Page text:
McCLURE'S MAGAZINE, 1894. pp. 90- 100.

SOME twenty years ago five counties in eastern Pennsylvania were dominated, terrorized, by a secret organization, thousands strong, whose special purpose was to rob, burn, pillage, and kill. Find on the map that marvelous mineral country, as large as Delaware, which lies between the Blue Mountains on the south and the arm of the Susquehanna on the north, and there you will see what was the home of these banded outlaws, the merciless Molly Maguires. Look in Carbon County for Mauch Chunk, with its towering hills and picturesque ravines, and from there draw a line westward through Schuylkill County and into Northumberland County as far as Shamokin. This line might well be called the red axis of violence, for it cuts through Mount Carmel, Centralia, Raven Run, Mahanoy Plane, Girardville, Shenandoah, Tamaqua, Tuscarora, and Summit Hill, towns all abounding in hateful memories of the Molly Maguires. Now, on this line as a long diameter, construct an egg-shaped figure, to include in its upper boundary Wilkesbarre in Luzerne County and Bloomsburg in Columbia County, and on its lower to pass somewhat to the south of Pottsville. Your egg will be about fifty- miles long and forty miles across, and will cover scores of thriving communities that once were the haunts of the murderers and ruffians who polluted with their crimes this fair treasure garden of a great State.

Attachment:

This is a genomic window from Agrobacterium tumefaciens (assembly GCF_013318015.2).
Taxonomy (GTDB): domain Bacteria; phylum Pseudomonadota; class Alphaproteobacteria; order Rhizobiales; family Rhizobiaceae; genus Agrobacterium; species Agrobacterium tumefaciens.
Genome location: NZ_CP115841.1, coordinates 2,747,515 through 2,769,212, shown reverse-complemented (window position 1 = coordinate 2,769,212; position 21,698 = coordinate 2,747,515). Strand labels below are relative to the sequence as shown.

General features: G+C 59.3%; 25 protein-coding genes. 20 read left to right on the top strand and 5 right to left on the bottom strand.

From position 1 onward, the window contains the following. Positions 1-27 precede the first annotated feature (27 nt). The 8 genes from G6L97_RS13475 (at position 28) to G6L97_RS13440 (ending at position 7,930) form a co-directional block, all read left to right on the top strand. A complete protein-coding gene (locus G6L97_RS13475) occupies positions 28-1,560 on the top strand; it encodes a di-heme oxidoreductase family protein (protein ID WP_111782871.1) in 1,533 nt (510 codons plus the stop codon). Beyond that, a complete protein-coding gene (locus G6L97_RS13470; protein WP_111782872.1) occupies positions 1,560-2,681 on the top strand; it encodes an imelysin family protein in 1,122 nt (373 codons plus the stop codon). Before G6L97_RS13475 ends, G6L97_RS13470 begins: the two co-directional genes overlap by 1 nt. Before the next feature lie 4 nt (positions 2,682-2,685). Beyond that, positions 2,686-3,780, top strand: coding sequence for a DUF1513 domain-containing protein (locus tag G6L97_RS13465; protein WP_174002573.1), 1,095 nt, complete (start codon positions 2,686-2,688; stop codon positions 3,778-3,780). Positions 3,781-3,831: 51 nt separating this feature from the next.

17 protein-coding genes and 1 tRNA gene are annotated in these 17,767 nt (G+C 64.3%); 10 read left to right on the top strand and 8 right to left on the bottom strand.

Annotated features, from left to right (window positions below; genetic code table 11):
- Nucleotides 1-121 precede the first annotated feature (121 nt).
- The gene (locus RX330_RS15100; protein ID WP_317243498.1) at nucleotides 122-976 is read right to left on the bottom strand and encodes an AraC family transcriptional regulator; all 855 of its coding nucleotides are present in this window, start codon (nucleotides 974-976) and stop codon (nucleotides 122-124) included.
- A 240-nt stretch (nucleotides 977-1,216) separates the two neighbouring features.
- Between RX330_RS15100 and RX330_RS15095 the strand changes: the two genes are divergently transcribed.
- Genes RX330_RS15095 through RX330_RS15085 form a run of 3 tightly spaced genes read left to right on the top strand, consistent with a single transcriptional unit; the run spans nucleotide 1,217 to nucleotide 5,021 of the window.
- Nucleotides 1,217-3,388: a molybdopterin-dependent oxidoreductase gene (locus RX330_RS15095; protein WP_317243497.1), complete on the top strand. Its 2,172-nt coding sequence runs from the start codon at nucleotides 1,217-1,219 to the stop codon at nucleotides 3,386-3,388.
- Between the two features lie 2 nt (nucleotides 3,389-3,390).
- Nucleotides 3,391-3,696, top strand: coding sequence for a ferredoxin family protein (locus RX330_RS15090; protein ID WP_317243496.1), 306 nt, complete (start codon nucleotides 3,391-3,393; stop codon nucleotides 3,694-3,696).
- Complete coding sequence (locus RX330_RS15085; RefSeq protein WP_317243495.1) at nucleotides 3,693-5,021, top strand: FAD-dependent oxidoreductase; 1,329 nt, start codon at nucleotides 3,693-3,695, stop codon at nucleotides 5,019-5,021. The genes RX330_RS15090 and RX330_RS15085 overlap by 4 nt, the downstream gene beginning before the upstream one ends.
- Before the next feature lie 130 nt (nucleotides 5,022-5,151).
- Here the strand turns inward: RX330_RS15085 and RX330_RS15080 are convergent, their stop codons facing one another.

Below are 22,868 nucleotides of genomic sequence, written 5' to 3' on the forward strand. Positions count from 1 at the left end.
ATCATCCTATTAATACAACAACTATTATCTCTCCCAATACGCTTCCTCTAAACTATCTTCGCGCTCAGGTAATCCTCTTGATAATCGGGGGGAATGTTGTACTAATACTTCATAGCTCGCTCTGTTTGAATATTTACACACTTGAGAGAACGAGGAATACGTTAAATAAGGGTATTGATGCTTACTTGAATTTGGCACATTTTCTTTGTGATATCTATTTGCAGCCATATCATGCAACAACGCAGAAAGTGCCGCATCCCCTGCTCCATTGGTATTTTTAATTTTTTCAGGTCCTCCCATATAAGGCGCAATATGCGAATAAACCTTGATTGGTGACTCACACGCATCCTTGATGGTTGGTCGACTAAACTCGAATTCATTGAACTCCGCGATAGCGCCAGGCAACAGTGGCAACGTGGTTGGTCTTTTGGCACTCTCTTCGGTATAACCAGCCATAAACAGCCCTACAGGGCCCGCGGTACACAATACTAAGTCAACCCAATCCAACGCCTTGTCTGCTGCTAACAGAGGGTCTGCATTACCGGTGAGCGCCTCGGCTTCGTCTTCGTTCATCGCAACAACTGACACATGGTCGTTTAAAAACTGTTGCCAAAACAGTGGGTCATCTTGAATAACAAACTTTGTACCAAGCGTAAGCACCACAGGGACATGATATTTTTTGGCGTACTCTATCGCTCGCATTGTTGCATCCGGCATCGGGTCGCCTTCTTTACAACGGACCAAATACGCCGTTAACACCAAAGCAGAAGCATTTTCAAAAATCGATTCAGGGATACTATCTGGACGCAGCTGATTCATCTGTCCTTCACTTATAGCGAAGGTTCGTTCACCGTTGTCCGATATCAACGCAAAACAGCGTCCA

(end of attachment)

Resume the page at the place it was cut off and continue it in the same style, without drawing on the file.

Such was the situation when the Centennial Exhibition was opening its gates to enthusiastic millions. A scant hundred miles separated the City of Brotherly Love from these tormented centres of violence. But what a contrast! Here a proud metropolis was gay with flags and illuminations; there the mountains mourned in the ashes of poor men's homes. Here sounded rejoicing bells and cannons; there weft heard the groans of victims butchered. Here were grand parades, and hurrahing multitudes; there lurked bands of armed assassins, defying alike the laws of man and God, and leaving behind them everywhere curses, and tears, and blood. The condition of things in Schuylkill, Carbon Luzerne, Columbia, and Northumberland Counties, in this glorious year of grace 1876, was horrible to contemplate. And meantime the nation's orators at Philadelphia were blowing themselves red in the face at the trumpets of self-praise!

The origin and development of the Molly Maguires will always present a hard problem to the social philosopher, who will, perhaps, find some subtle relation between crime and coal. One understands the act of an ordinary murderer who kills from greed, or fear, or hatred; but the Molly Maguires killed men and women with whom they had had no dealings, against whom they had no personal grievances, and from whose death they had nothing to gain, except, perhaps, the price of a few rounds of whiskey. They committed murders by the score, stupidly, brutally, as a driven ox turns to left or right at the word of command, without knowing why, and without caring. The men who decreed these monstrous crimes did so for the most trivial reasons—a reduction in wages, a personal dislike, some imagined grievance of a friend. These were sufficient to call forth an order to burn a house where women and children were sleeping, to shoot down in cold blood an employer or fellow workman, to lie in wait for an officer of the law and club him to death. In flee trial of one of them, Mr. Franklin B. Gowen described the reign of these ready murderers as a time "when men retired to their homes at eight or nine o'clock in the evening and no one ventured beyond the precincts of his own door; when every man engaged in any enterprise of magnitude, or connected with industrial pursuits' left his home in the morning with his hand upon his pistol, unknowing whether he would again return alive; when the very foundations of society were being overturned."